- The import ban will take place from the end of this year.
- In January, the British government had agreed to supply 35% of its needs for non-fifth-generation products from Huawei.
- Some British cybersecurity officials believe that Huawei's removal from the fifth-generation network project does not necessarily strengthen Britain's national security.
British Prime Minister Boris Johnson has announced that he will carry out the project of creating a fifth-generation (5G) network in this country without the support of the Chinese company Huawei. Johnson cannot afford to be neutral in the trade war between the United States and China.
Reuters reported on Tuesday that a report from London announced a ban on the import of technology and Huawei products by British Telecom. According to the decision of the British Prime Minister, the import ban will take place from the end of this year.
In addition, other UK telecommunications companies have until 2027 to find alternatives to Huawei products and technologies. Boris Johnson is under intense pressure from US President Donald Trump, the agency added.
China, meanwhile, has warned the British government that it could risk billions of dollars in capital if it sided with the United States in a trade war between China and the United States.
Revising the Previous Decision
The new decision of the British government is practically due to the revision of this decision in January. At the time, the British government had agreed to supply 35% of its needs for non-fifth-generation products from Huawei.
Johnson’s government has now banned the Chinese company from importing and buying products from the new year, and has asked BT to find alternatives to the Chinese company’s products and technology.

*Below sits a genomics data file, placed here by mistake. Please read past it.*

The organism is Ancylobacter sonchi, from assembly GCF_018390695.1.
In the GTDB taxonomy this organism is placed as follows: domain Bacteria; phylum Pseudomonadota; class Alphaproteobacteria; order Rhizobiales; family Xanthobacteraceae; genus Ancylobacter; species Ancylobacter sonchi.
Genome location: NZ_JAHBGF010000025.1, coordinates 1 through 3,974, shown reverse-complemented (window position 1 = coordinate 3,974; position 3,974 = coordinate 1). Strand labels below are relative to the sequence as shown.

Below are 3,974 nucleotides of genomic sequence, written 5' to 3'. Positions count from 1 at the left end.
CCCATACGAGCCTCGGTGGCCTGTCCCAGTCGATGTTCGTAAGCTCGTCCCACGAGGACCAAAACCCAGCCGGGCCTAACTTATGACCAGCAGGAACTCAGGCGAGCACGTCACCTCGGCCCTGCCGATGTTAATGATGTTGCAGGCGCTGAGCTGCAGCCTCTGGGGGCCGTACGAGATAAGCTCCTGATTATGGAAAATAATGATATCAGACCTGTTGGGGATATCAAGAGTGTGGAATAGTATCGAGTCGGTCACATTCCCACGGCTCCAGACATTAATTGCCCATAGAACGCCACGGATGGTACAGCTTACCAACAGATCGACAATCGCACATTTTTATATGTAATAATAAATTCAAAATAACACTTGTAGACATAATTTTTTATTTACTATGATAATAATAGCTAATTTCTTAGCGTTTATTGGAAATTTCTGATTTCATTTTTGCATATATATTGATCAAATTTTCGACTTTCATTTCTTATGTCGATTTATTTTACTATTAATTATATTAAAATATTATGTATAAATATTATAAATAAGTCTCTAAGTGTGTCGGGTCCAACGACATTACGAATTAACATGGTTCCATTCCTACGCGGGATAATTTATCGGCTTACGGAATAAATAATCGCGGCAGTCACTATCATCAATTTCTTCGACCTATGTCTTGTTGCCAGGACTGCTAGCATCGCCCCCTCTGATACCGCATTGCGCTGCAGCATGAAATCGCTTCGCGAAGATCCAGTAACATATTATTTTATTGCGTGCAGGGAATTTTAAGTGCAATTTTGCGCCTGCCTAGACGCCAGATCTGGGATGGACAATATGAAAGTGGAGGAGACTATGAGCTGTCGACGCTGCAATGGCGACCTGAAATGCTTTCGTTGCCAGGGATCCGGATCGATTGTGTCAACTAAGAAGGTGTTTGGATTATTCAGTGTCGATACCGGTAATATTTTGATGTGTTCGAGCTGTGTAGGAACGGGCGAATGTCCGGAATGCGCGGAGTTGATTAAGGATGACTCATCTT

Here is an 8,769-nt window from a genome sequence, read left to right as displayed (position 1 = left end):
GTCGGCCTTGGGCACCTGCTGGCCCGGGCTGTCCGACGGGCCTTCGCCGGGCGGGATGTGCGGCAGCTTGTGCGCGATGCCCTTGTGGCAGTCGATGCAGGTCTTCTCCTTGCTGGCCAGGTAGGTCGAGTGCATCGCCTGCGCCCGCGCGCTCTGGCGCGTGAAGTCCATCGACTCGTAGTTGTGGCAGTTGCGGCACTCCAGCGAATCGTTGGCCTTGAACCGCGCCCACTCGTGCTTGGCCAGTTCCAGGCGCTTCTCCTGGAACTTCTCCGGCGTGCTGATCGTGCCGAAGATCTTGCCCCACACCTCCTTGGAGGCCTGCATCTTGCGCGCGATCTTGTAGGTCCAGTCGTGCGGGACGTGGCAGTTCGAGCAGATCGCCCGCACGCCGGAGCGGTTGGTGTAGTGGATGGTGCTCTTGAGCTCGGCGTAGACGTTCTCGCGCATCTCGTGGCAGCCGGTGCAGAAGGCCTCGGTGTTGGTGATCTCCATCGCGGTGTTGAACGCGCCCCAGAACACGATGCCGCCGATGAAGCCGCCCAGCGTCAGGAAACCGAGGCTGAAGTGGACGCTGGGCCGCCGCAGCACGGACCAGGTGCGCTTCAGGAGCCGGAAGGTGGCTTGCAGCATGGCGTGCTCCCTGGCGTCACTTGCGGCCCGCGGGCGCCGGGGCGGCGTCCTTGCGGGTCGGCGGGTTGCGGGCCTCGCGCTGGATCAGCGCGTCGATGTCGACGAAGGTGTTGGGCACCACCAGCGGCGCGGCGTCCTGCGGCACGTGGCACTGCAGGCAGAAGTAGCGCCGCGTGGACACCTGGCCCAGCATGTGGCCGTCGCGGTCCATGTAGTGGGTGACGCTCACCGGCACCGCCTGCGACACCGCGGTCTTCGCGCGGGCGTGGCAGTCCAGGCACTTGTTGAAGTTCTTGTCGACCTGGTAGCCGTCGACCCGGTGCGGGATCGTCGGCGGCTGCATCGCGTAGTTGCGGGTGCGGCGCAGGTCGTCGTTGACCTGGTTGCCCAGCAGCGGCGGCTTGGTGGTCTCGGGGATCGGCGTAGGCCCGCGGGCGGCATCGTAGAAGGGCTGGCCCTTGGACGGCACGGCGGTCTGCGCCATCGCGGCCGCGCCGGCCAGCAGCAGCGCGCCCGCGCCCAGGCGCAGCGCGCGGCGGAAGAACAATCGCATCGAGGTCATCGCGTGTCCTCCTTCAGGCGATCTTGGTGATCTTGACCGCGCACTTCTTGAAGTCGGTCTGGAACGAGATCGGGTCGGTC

In a speech to parliament, Oliver Dowden, Britain’s minister of digital communications, called the decision a difficult one for Britain. However, he stressed that the government had to make it in the interests of national security and economic requirements.
The United States considers the Chinese company, Huawei, to be a subsidiary of the Chinese Communist government, in the service of which it is spying. China denies espionage allegations, arguing that the US government intends to use it to its advantage in a trade war with China.
However, some British cybersecurity officials believe that Huawei’s removal from the fifth-generation network project does not necessarily strengthen Britain’s national security. They believe that Huawei’s removal from the network could delay the project by up to three years, and create an additional billion in costs for the government and telecommunications companies.
Attempts to Replace
A few years ago, then-British Prime Minister David Cameron announced that working with Huawei was the beginning of a “golden age” for British communications. Britain had tried to pave the way for Chinese investment in the country. The British government is now taking a different path.
Reacting to the British government’s decision, Huawei said it was due to the US trade war with China, and had nothing to do with security issues. A Huawei spokesman said the British government was not only slowing down access to the fifth-generation network but also incurring huge costs.
In addition, China has warned Britain that implementing such a decision could have a negative impact on other Chinese companies’ cooperation with Britain. The UK is working with Samsung, Nokia, and Ericsson to find alternatives to Huawei products and technology.
Dowden has said that the country, in cooperation with its allies such as Finland, Sweden, South Korea, and Japan, will try to find a competitor for Huawei in the field of products and technology of the fifth network.